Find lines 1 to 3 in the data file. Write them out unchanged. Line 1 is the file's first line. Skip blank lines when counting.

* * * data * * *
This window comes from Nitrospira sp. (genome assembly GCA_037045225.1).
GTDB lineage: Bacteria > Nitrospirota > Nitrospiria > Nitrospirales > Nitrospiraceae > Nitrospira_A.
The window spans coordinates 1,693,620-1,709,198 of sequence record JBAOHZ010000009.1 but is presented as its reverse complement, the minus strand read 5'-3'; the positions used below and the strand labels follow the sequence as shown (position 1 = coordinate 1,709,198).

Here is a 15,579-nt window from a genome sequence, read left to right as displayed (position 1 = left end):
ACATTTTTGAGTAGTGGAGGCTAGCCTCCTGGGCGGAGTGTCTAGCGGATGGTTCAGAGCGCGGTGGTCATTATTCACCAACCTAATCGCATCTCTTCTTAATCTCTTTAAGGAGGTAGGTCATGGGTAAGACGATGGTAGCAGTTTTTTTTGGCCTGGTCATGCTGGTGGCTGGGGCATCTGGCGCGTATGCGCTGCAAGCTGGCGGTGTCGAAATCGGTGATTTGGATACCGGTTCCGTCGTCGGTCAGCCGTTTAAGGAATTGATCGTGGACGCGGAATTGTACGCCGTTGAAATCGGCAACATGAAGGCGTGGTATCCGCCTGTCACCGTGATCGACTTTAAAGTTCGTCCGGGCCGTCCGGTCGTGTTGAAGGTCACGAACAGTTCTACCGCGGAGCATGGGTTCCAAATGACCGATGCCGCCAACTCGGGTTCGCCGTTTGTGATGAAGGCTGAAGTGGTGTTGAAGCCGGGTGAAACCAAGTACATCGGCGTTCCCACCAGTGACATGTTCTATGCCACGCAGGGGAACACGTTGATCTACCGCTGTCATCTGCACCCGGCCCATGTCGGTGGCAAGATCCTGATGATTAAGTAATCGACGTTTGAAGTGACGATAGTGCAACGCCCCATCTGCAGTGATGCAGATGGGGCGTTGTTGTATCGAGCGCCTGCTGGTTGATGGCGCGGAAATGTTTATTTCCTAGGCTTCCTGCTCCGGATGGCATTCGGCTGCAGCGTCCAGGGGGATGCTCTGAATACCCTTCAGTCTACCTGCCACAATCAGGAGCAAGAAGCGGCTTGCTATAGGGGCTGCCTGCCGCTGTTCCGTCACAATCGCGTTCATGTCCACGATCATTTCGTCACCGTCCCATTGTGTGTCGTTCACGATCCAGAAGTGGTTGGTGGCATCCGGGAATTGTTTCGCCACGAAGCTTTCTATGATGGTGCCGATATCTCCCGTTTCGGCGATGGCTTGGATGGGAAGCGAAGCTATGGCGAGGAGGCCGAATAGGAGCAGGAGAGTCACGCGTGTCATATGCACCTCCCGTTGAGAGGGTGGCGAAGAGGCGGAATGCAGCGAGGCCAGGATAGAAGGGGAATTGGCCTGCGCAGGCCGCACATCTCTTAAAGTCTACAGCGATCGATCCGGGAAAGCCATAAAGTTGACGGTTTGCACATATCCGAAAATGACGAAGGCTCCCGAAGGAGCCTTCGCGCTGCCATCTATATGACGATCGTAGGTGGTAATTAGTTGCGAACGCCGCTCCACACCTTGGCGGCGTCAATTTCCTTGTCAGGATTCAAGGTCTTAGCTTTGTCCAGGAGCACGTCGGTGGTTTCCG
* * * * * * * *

This window comes from Nitrospira sp. (genome assembly GCA_037045225.1).
GTDB lineage: Bacteria > Nitrospirota > Nitrospiria > Nitrospirales > Nitrospiraceae > Nitrospira_A.
The window spans coordinates 1,693,620-1,709,198 of sequence record JBAOHZ010000009.1 but is presented as its reverse complement, the minus strand read 5'-3'; the positions used below and the strand labels follow the sequence as shown (position 1 = coordinate 1,709,198).